After a roller coaster season that ended withe a trip to the Divisional round of the playoffs despite a losing record, the Carolina Panthers have a lot of work to do this offseason.
Last year’s offseason had just about everything work against the Panthers. Long-time left tackle and protector of Cam Newton‘s blind-side, Jordan Gross, retired. Soon after, left guard, Travelle Wharton, also retired.
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Losing your left guard and tackle in the same offseason (particularly with a right-handed quarterback) is extremely difficult for any team to overcome. When you factor in the salary cap restraints Panthers general manager, David Gettleman, was faced with, it becomes nearly impossible.
In the same offseason, franchise-leading receiver, Steve Smith, was cut in what became a messy divorce with the team that drafted him in 2001. Not only was Smith on his way out, so was every other receiver that caught a pass in the 2013 season when Brandon LaFell left for New England, Ted Ginn shipped off to Arizona, and Domenik Hixon chose the Chicago Bears.
All of these changes meant that the Carolina Panthers had huge needs to fill on the offensive line and at the wide receiver position. Flash-forward to 2015 and it’s the same narrative.
The Panthers’ salary cap situation this offseason isn’t the best in the league, but it’s certainly better than it was a year ago. Currently, it’s projected to be around $14 million.
Many in the Charlotte area would love to see the Panthers go after a big-time wide receiver to be paired up with the young, soon-to-be star, Kelvin Benjamin. This has led to the hopeful whispers of the Green Bay Packer’s receiver, Randall Cobb.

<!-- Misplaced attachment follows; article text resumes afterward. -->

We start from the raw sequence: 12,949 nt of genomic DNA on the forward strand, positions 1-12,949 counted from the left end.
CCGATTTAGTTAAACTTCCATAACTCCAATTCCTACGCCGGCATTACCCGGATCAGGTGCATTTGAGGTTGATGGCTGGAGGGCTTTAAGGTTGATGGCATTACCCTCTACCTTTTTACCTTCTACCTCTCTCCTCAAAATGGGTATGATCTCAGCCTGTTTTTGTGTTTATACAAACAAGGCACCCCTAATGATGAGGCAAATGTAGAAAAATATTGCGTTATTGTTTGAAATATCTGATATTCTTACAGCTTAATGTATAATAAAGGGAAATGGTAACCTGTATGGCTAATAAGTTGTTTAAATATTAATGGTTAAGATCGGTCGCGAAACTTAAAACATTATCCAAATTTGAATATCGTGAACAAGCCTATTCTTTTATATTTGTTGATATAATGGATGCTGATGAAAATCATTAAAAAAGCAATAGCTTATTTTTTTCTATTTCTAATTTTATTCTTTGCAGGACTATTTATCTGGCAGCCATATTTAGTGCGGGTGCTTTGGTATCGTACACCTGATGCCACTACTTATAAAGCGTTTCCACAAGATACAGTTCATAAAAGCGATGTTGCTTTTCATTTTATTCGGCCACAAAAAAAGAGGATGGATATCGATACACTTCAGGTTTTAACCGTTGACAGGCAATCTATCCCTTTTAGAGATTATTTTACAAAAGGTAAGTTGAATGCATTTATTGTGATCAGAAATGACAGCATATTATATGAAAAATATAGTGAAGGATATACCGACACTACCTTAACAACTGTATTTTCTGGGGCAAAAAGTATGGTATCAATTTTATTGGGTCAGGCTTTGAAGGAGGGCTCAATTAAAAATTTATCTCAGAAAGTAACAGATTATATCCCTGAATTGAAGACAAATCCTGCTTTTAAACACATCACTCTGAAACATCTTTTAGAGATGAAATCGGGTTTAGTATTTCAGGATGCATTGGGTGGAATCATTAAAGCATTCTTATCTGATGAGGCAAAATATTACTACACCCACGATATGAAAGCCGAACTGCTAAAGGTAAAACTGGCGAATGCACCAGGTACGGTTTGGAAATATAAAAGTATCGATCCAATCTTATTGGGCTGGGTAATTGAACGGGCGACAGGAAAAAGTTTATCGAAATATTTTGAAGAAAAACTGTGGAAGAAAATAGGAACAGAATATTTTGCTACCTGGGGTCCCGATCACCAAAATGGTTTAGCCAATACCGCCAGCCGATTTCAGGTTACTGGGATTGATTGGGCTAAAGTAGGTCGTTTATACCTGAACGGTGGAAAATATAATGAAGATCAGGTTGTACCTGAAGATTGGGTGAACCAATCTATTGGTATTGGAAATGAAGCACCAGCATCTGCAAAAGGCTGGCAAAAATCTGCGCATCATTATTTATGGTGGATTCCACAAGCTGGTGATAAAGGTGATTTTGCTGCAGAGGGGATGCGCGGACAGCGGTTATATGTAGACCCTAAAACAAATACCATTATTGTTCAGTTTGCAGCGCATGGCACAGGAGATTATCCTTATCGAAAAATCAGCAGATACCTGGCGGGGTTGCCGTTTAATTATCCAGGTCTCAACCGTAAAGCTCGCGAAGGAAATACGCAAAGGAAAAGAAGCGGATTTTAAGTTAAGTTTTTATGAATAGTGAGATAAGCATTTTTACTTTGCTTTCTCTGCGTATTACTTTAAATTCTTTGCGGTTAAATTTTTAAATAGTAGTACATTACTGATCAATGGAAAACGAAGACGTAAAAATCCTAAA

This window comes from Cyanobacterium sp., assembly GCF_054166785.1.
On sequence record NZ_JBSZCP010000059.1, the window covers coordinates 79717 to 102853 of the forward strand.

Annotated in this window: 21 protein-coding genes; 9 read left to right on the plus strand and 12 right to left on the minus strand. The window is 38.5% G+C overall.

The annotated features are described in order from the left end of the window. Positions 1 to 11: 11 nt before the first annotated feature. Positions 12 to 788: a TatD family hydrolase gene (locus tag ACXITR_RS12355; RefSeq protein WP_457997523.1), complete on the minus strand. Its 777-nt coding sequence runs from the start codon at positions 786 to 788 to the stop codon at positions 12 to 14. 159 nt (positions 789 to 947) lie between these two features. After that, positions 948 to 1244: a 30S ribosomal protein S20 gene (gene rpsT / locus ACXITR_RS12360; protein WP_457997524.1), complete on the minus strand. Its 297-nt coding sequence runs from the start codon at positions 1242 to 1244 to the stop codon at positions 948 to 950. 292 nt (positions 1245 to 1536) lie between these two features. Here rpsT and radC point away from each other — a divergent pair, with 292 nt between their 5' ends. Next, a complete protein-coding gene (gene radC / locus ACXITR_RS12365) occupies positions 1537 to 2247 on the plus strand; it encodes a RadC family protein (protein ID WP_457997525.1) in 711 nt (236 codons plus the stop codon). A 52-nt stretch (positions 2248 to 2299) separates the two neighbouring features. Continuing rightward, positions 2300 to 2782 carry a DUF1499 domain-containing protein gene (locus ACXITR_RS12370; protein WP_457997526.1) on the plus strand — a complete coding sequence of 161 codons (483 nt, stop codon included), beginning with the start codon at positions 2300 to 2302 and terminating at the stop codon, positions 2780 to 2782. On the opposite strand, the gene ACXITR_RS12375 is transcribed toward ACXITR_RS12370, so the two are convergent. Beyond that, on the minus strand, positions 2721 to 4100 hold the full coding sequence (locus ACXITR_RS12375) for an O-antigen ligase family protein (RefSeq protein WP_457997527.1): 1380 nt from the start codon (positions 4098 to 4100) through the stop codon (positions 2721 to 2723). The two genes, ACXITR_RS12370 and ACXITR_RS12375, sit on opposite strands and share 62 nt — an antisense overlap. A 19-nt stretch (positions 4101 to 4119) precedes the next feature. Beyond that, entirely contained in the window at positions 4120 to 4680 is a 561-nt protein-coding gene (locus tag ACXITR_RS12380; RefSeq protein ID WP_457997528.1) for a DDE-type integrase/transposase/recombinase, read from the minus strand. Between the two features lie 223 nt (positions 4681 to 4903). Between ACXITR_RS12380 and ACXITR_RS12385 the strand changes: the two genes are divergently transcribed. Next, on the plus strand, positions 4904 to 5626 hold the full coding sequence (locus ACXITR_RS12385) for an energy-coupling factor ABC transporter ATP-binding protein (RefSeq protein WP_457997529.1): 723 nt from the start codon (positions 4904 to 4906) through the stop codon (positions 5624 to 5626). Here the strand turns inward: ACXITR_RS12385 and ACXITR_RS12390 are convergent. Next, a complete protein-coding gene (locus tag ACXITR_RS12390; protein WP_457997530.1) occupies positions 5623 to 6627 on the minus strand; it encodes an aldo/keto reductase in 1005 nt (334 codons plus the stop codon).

Cobb is primarily a slot receiver, but he produces like a big-time outside wide receiver, evident by his 12 touchdown catches this past season. He also totaled 1,287 receiving yards. He finished the season ranked fourth in touchdown catches and 11th in receiving yards.
As impressive as his stats have been, Cobb’s most valuable asset doesn’t show up on stat sheets.
Randall Cobb is exceptionally good at improvising on a broken play. Time and time again, when Aaron Rodgers would be forced out the pocket, Cobb would find an open area and give his quarterback a target. Cobb’s ability to turn a typical throw-away into a 20-30 yard gain is one of the best in the league and something that you just can’t teach.
Unfortunately, it would be an absolute back-breaker from a financial perspective.
Cobb is expected to sign a deal worth roughly nine million dollars this offseason, but it could take much more than that to lure him out of Green Bay.
With the Panthers expected to have roughly $14 million in cap space and a projected $4.6 million to be used for draft picks, signing Cobb, even at nine million, would almost entirely deplete their remaining cap space.
This would mean that the offensive line and safety needs would have to be solved in the draft. While Gettleman has shown an eye for late-round talent, that’s a tall order to fill.
As perfect a fit as Randall Cobb would be, the Carolina Panthers need to fight the urge to go after the crafty receiver to ensure they can address their many, many needs.